Societies supported by slavery always have a rosy, sanitized vision of themselves. They say things like, “Slaves were like family,” “slaves learned skills,” “slaves lived happy lives,” and “slaves were rarely mistreated.” Even if these are or were always true, it doesn’t change God’s opinion of slavery as a practice to avoid and oppose. 

Pointing fingers at the past is not scripture’s intention. Jesus condemned those who looked to the past and claimed they would not have joined their forebears’ sins. (Luke 11.47-48) He would say the same to us. It does no spiritual good to claim we would have opposed past wrongs. Spiritual good comes from sober examination of our present.

Do we have a rosy, glowing, idealistic, and sanitized vision of ourselves? Have we allowed a “gentler version” of slavery to rise up, unnoticed, except by the tens of thousands trapped in it? Or if not slavery, a gentler version of empire, greed, or lust?

Recognizing the sins of the past is important, but not without repenting of the sins of today. God, wipe away rosy idealism. Grant us the mercy to see gritty reality and repent of today’s sins.

Divine Hours Prayer: The Refrain for the Morning Lessons
The heaven of heavens is the Lord’s, but he entrusted the earth to its peoples. — Psalm 115.16

– From The Divine Hours: Prayers for Summertime by Phyllis Tickle.

Today’s Readings

1 Kings 4-5 (Listen 7:21)
Psalms 22 (Listen 3:49)

Read more about Better Temples
Jesus is our Temple and Solomon’s prayers are better answered in Jesus than in the structure Solomon built.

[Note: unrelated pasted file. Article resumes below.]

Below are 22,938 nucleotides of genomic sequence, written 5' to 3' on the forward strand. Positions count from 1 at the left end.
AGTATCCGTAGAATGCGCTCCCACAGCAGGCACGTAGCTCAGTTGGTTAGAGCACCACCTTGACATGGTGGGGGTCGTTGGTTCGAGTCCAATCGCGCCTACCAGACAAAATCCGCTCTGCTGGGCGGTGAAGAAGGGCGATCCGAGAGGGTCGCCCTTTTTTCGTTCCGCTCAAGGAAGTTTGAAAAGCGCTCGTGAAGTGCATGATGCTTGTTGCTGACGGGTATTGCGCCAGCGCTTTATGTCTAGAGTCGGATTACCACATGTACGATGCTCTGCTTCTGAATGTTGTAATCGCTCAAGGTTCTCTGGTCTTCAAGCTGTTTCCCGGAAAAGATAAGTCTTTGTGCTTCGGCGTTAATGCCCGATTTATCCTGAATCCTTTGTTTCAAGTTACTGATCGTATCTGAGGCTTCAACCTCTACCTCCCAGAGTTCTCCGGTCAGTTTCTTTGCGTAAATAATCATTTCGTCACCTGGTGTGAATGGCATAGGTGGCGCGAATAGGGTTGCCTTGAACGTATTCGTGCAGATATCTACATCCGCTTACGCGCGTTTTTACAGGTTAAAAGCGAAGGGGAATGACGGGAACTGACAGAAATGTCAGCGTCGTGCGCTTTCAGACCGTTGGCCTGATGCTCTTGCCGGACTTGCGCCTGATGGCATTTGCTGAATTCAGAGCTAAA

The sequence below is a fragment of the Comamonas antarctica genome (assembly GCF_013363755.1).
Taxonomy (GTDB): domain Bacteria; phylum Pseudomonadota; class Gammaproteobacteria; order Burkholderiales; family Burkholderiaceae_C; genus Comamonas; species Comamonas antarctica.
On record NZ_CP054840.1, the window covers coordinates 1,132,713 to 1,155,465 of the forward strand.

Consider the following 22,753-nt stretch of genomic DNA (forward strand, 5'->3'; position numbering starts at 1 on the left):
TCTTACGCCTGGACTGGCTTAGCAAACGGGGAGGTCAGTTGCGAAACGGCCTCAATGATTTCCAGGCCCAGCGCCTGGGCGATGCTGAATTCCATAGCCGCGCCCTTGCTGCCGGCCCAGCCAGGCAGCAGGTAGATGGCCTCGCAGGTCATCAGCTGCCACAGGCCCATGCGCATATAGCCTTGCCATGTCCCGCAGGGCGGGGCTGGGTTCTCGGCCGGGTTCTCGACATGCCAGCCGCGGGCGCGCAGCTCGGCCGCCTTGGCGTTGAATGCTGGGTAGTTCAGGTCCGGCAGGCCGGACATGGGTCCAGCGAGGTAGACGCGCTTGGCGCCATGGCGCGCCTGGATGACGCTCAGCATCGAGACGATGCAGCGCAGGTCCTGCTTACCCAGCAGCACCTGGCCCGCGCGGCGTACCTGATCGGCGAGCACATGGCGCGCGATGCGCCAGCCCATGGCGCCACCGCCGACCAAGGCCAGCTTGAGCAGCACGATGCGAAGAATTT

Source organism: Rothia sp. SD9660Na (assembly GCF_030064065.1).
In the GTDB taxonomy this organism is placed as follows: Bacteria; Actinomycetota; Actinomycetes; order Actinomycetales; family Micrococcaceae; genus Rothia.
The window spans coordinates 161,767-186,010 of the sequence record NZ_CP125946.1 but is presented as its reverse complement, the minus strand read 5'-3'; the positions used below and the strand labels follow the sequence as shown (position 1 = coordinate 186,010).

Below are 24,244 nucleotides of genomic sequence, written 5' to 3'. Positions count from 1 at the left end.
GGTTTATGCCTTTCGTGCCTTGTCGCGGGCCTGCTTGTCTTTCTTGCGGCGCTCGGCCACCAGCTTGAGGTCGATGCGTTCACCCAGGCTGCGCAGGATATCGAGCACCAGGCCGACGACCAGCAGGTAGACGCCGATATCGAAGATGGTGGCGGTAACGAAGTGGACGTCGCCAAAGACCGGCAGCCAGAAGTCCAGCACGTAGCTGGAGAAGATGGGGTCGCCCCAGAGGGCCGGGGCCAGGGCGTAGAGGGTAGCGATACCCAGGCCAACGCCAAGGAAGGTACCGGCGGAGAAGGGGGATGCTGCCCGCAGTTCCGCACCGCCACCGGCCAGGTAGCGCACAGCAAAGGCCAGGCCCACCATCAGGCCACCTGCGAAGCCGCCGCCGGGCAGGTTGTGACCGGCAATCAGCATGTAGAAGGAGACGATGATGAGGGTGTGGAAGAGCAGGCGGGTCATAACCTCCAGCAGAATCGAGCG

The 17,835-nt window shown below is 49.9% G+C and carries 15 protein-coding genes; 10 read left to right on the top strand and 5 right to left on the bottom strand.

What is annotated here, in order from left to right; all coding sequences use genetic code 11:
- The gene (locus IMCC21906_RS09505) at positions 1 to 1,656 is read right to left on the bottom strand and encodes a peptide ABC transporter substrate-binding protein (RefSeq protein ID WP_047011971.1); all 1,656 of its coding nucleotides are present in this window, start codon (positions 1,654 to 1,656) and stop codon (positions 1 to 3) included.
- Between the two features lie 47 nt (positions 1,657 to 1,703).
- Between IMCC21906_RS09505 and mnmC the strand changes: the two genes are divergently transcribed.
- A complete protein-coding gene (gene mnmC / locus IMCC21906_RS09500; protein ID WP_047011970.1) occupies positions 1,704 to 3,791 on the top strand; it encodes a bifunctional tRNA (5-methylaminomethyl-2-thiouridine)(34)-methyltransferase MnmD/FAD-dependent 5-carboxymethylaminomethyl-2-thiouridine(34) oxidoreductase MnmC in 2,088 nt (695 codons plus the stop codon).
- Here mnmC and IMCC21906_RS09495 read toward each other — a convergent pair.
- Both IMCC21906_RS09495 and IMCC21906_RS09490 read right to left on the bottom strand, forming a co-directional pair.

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Putting To Death Racial Hostility

Scripture Focus: Ephesians 2:15-16
His purpose was to create in himself one new humanity out of the two, thus making peace, and in one body to reconcile both of them to God through the cross, by which he put to death their hostility.

Reflection: Putting To Death Racial Hostility
By John Tillman

In the ancient world, every race and people claimed supremacy. Supremacy of race or country is an ideology that is based on one of the oldest, perhaps first, sins: pride.

The secular vision of evolution does not posit equality as a trait or as a policy. In fact evolutionary biology is the source of much of the past century’s eugenics-based racist thought.

Our culture’s concept of human equality is based not in science, but in Christ. The wellspring of the concept of racial equality is the cross of Christ as described in the above verse from Paul’s letter to the Ephesian church. The first voice in history crying out for racial equality and the end of slavery was a Christian one.